People look to China as the cradle of printmaking. 2,000 years ago there were small carved stamps (chops) used to create signatures, and we often reference those as the first printmaking in the world. Today, there are fine art academies and universities with incredible print studios. That means artists are working at an extremely high level of sophistication and quality. And size was a huge factor: printmaking is physically gigantic in China. The work that gets celebrated is big. I had to set a size limit.
Because three 12' long prints would eat up most of your exhibit space?
Partially. Our collectors are largely private collectors,and these were not home-sized objects. They were made for museums and government buildings. Originally, I had the top-level printers in China on my radar, but their sizes and their prices were just too big for us.
Additionally, those highest-level artists are entrenched in a Chinese value system, in terms of how artwork is considered “good”. It's highly technically skilled, yes, but they also have strong references to the old masters who have come before. That's a barrier to my audience, who doesn't have the context.
Haoyu Xu \ Floating Aimlessly 10 \ 2014, lithograph 15 x 19 inches \ Image courtesy of Davidson Galleries
When I saw the title of the exhibit I admit that I expected a museological overview of the most important printmakers working today in China. Something holistic. But, a good number of these artists are still considered emerging artists, and not all that well-known in China. Do you worry that people will question your curatorial choices?
I didn't set out to get the “best-of” China, or create a perfect survey. That's nearly an impossible task. And what hubris to think I could! The title was supposed to read “Contemporary Chinese Printmakers” rather than “Contemporary Chinese Printmaking.” (Our graphics folks didn't get the memo.) I don’t want anyone to get the impression that I am claiming that this is somehow an inclusive overview of the work coming out of a diverse nation.
I guess my assumption was grounded in personal experience curating for a museum, where every perspective needs to be covered and every choice justified.
While education and information is a crucial part of what we do, as a gallery we're free of the expectation of creating canon. I was more concerned with each work being fantastic, standing alone, than matching a theme or trying to represent an entire scene. This exhibit is more, This is what I saw while I was in this country, what I thought was beautiful and good, and I hope you think so, too.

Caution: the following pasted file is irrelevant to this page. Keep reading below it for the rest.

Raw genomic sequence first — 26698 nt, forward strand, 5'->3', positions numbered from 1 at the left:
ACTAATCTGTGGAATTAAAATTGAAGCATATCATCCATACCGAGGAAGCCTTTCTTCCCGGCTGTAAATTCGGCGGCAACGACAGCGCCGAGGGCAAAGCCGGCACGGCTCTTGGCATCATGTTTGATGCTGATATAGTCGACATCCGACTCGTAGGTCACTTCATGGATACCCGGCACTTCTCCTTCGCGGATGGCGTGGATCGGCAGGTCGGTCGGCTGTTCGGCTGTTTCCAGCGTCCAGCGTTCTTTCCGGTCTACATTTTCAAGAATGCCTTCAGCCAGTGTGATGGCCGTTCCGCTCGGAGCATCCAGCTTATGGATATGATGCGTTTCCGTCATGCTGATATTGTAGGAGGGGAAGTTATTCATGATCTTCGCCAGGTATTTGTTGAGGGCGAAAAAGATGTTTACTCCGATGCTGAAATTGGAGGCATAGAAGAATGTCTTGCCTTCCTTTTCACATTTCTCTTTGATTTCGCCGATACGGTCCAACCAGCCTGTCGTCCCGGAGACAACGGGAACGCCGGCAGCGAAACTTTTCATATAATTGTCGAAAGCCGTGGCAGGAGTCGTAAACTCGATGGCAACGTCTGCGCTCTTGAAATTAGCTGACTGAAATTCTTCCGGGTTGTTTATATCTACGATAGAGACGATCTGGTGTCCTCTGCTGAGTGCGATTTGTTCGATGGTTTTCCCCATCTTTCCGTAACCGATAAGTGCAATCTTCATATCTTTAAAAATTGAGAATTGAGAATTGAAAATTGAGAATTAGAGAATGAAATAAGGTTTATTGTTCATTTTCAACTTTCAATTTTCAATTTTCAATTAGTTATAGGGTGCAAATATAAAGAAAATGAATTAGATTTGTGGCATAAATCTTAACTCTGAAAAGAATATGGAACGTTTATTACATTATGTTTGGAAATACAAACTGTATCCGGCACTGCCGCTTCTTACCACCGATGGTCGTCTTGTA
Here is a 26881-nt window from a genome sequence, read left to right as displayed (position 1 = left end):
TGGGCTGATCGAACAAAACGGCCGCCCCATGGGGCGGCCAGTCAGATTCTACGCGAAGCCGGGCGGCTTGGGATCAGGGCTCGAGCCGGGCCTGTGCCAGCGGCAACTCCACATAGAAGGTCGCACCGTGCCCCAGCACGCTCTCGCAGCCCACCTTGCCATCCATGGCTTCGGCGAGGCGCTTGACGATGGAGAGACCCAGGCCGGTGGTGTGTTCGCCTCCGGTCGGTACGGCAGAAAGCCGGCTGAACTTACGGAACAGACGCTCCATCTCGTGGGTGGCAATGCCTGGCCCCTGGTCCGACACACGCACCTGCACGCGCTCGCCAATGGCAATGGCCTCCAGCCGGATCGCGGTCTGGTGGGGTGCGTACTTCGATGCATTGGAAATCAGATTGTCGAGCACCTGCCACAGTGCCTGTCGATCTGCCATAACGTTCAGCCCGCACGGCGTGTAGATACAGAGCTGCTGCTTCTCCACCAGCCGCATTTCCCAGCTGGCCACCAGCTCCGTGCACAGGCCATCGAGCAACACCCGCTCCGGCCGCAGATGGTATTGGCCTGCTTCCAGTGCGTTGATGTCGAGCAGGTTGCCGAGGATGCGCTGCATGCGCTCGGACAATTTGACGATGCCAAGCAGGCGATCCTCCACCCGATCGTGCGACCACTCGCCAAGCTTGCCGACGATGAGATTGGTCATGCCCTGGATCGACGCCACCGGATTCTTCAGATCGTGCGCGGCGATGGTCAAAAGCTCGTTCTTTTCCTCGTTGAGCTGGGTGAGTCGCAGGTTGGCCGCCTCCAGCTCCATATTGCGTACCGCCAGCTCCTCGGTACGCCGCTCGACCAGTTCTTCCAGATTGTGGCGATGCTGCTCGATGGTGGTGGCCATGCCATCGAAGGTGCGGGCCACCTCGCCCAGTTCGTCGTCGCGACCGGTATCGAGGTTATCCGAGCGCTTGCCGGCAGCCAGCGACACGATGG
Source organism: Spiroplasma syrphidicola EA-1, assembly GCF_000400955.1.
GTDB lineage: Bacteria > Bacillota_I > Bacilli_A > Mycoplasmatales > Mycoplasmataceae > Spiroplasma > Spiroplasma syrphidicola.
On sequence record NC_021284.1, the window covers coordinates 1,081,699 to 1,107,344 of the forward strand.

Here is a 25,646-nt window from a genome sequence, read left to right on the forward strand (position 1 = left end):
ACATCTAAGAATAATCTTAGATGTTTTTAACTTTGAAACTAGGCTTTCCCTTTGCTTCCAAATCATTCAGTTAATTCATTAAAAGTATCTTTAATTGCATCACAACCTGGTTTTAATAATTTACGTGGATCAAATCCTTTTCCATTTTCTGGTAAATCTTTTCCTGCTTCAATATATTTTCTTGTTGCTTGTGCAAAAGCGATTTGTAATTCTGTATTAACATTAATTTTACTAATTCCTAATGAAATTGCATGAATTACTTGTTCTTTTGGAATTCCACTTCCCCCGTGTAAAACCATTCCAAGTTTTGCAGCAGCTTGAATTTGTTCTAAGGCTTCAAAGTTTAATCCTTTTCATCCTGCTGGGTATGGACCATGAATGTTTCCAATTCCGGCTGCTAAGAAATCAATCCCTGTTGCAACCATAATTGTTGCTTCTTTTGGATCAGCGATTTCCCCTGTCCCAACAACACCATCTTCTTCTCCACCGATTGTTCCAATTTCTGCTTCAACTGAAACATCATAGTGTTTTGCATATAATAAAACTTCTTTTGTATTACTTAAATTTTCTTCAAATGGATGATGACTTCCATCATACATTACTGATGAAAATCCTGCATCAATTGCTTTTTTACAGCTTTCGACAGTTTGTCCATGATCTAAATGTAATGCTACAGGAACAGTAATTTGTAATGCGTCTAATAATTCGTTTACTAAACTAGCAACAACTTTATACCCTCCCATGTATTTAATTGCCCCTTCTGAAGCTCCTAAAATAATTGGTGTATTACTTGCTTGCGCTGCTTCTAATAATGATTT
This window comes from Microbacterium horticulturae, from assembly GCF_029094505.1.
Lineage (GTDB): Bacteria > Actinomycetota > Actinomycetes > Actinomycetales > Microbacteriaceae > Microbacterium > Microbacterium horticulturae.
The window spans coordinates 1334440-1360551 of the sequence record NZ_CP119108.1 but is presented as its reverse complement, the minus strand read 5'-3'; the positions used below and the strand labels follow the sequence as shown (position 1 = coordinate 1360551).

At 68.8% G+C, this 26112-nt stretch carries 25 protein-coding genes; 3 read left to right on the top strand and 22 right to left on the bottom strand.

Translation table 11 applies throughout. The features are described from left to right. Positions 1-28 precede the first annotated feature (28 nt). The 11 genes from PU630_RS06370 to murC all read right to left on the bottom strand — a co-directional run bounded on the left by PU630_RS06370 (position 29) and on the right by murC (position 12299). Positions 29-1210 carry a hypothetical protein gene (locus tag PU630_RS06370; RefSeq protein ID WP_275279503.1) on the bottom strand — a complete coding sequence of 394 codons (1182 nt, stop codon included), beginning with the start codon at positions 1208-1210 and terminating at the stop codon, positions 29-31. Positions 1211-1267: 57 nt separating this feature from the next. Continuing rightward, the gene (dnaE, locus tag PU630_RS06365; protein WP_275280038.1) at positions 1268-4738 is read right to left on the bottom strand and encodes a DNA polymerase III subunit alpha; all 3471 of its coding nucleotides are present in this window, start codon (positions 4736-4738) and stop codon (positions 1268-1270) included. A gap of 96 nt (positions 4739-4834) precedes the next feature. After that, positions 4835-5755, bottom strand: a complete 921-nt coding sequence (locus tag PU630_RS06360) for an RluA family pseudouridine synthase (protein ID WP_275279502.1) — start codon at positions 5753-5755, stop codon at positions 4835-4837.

With the caveat that you're not a tourist bringing home schlock, but a curator with a trained eye.
As a curator, you know what you want. 95% of the time within half a second after you've seen it. But, having said that, I didn't make my decisions standing right there. I brought everything back, had a hard think, consulted with [gallery owner] Sam Davidson, and then made my invitations.
Which works did you know you had to have?
There were a few artists I made concrete promises with while I was there: Hui Zhang and Yan Wang were two. My brain absolutely lit up with their work.
Hui Zhang's work kicks off the show, and his work is a direct challenge of some stereotypes Westerners may carry about China, particularly Asian women. They're depictions of young girls screaming or singing their lungs out—or holding your eye with an absolutely rock-solid gaze. I couldn't stop staring back at them.
Part of the reason I responded to those was gaining insight into how hard it is for women in China. Jenny and I worked with a number of young, highly educated women who translated for us at the universities. These were women who'd just returned from studying at the Royal Academy in London—operating at an extremely high level. I'd ask them if they were looking for a position in one of the Chinese universities, and they'd respond: “oh, we've asked, but they say there are enough women working there.”
It was mind boggling. I deal with my fair share of sexism as the young, female director of my department here in Seattle, but it's subtle. This was just a factual, up-front thing.
We worked with a translator named Mia while we were there, and I asked her whether she would translate for me at my gallery lecture. Two of the male trip coordinators caught wind of that, and absolutely chewed her out—in Chinese—right in front of me. Mia later explained what they said: she was stepping above her station, that the gallery was a professional academic institution and wouldn't want her there, and that surely they'd have a better translator on hand. Turns out? They didn't have one. Mia had to scramble to step in at the last minute, and did an amazing job.
Were you largely exempt from that kind of overt sexism, being professionals and guests?